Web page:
The committee is student run, usually by first-year students, who typically have more time than more senior students, and meets twice a month for an hour, Saules says. The group plans inexpensive camaraderie-building activities, such as hiking or kayaking, and arranges a weekend writing retreat for students to stay for around $15 a night. The committee sends care packages to students on internship (faculty pays postage) and tracks students’ milestones, such as passing qualifying exams, and acknowledges that progress with a note. The group also arranges lunchtime seminars where faculty or older students lead discussions on such topics as writing a thesis or the pros and cons of having children during graduate school versus after.
Model self-care. The most important way to encourage self-care is to take care of yourself—and let your students know you’re doing it.
When Allard asks her students to self-reflect and check in about self-care, she’ll join the discussion alongside them. When Grant talks to students, he talks about his running and how he fits it into his schedule.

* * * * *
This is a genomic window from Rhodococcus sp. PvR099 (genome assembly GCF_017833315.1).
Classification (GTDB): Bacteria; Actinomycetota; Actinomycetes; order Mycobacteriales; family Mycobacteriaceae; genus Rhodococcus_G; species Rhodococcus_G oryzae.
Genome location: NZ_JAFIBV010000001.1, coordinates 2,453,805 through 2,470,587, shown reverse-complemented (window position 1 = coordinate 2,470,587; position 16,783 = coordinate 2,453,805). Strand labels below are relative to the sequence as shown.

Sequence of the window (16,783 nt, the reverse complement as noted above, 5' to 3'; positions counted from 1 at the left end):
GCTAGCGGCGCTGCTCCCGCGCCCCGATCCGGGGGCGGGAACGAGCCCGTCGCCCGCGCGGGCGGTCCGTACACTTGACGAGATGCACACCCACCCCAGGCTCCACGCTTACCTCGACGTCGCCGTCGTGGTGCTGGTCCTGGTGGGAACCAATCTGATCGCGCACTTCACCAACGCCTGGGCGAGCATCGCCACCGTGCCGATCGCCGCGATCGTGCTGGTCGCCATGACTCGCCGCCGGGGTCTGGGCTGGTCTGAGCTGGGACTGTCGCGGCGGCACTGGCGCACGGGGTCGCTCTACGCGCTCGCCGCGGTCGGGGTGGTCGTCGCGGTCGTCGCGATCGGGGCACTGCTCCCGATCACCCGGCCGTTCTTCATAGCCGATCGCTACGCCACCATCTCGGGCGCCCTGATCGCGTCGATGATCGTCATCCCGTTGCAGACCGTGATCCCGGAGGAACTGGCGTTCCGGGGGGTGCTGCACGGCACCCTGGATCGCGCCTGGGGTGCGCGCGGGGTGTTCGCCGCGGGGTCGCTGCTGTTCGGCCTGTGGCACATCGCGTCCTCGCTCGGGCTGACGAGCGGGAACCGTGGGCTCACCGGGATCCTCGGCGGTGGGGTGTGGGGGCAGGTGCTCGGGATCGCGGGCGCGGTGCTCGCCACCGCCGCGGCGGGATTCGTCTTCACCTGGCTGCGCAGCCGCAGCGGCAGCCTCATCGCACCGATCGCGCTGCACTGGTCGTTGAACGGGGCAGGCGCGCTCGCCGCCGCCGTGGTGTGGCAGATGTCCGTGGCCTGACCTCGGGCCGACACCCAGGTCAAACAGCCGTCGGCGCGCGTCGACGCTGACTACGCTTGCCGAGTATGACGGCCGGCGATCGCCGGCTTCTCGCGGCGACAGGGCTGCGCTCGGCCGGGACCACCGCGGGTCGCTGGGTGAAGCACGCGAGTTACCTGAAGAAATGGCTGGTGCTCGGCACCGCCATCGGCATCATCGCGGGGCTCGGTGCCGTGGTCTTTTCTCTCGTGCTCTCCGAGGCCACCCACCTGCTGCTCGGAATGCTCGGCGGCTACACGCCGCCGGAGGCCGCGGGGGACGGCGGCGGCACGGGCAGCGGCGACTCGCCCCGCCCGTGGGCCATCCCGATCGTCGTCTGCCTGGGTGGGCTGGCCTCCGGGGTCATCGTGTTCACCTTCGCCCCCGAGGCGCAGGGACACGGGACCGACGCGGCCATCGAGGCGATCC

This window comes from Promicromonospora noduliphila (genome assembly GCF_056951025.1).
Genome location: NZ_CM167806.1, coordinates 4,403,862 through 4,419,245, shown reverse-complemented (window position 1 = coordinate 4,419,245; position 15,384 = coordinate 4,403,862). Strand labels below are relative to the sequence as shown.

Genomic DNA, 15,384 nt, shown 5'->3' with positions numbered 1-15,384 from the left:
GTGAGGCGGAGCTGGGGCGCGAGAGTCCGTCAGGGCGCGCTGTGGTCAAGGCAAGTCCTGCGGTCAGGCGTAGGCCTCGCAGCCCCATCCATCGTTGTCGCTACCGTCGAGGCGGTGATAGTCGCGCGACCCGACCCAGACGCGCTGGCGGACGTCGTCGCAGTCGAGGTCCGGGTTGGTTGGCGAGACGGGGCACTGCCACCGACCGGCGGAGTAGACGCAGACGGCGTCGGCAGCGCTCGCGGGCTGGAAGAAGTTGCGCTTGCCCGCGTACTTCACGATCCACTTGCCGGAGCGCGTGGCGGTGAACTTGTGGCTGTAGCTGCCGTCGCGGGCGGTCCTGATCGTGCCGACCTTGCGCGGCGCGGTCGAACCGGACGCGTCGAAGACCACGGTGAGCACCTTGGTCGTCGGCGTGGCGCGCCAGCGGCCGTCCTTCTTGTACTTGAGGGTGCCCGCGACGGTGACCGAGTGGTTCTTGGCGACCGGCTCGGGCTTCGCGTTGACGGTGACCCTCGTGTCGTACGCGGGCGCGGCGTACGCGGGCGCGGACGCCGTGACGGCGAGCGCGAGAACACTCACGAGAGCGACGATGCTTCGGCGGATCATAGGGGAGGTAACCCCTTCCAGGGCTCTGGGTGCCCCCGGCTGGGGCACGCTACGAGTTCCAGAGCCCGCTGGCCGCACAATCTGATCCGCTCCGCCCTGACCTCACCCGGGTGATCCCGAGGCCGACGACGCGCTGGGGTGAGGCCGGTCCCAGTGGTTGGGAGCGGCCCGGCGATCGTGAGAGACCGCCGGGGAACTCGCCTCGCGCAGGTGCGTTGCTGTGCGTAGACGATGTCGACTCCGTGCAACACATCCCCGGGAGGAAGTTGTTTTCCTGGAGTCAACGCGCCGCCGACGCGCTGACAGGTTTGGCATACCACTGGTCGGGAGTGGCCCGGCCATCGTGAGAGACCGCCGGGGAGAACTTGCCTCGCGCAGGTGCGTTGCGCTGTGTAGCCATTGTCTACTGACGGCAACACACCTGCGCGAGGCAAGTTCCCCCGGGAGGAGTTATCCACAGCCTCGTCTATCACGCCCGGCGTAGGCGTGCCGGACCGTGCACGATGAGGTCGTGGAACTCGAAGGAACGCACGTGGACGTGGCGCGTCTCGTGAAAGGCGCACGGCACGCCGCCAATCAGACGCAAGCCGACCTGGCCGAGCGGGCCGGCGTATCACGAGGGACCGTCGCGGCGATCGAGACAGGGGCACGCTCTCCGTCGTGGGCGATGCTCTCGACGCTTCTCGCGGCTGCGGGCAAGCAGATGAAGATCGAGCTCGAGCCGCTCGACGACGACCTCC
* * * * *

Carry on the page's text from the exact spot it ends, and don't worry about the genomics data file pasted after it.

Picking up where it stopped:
It’s also crucial to model boundaries for students, Gobin says. Let them know that you don’t check email late at night or on weekends, for example, and encourage them to take those breaks from work as well. If working at odd hours is productive for you, communicate to students that they don’t need to respond to your emails as they arrive, but rather at a time they are working.
“The kind of culture where people are encouraged to set some boundaries is important, whatever those boundaries are,” Zahniser says.
Of course, faculty are under a great deal of pressure, too, and they may feel that their own self-care practice leaves something to be desired. That doesn’t make it any less important to make the effort and share strategies with students, Miller says.
“Modeling the imperfection is just as important,” she says, “if not more important.”